Last week, Pakistani Prime Minister Nawaz Sharif threatened to send Pakistani troops into Afghan territory to kill or capture terrorist leaders responsible for the bloody attack Dec. 16 on a Pakistani military school. The massacre at the Army Public School and College in Peshawar, in which 149 people perished, was the deadliest terrorist attack in the country’s history.

Pakistan claims to have captured several suspects tied to the Peshawar attack, but has not provided details on the number of arrests made or the identities of those taken into custody.

Durrani said Afghan border policemen were “continuously complaining of attacks” on their outposts from inside Pakistan. Tents used by the insurgents to mount their assaults were clearly visible inside Pakistani territory just 300 meters from the border, he added.

During a tour of the region last week, Raziq ordered Afghan troops to attack the camps and directed them to respond if other targets on the Pakistani side of the border present themselves, Durrani said.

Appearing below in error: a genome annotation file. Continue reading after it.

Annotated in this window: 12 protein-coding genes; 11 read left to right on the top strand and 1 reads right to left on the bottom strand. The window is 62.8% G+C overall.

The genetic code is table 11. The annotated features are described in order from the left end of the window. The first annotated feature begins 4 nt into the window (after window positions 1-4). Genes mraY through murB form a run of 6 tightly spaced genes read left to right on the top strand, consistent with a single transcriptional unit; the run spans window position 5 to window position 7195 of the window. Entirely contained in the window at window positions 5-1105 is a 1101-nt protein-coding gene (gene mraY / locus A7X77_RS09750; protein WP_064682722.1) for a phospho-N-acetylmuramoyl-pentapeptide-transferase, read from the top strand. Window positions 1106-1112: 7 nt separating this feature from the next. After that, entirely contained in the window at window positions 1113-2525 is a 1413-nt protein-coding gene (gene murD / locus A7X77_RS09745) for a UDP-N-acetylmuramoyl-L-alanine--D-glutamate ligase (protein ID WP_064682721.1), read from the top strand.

“We destroyed all those tents with heavy machine-gun fire,” the spokesman said, but made clear that at no time did Afghan forces set foot on Pakistani soil.

It is not the first time the controversial Kandahar police commander has called for direct strikes against Taliban bases inside Pakistan. Since taking control of the restive province in southern Afghanistan, Raziq has faced multiple accusations of leading unsanctioned cross-border raids into Pakistan.

His willingness to pursue insurgents on both sides of the border made Raziq a favorite among U.S. and NATO commanders. But critics claim that coalition forces also turned a blind eye to allegations of corruption and human rights abuses in the region as a result of the campaign.

Islamabad reportedly intercepted communications from Tehrik-i-Taliban commander Umar Naray from across the border in Afghanistan showing that he coordinated the school attack. In an emergency visit to Kabul last week, Pakistani Army Chief of Staff Gen. Raheel Sharif requested Kabul’s support in joint operations to capture Mullah Fazlullah, head of the Pakistan Taliban, who is also reported to be hiding in northeastern Afghanistan.

Zubair Babakarkhail contributed to this report.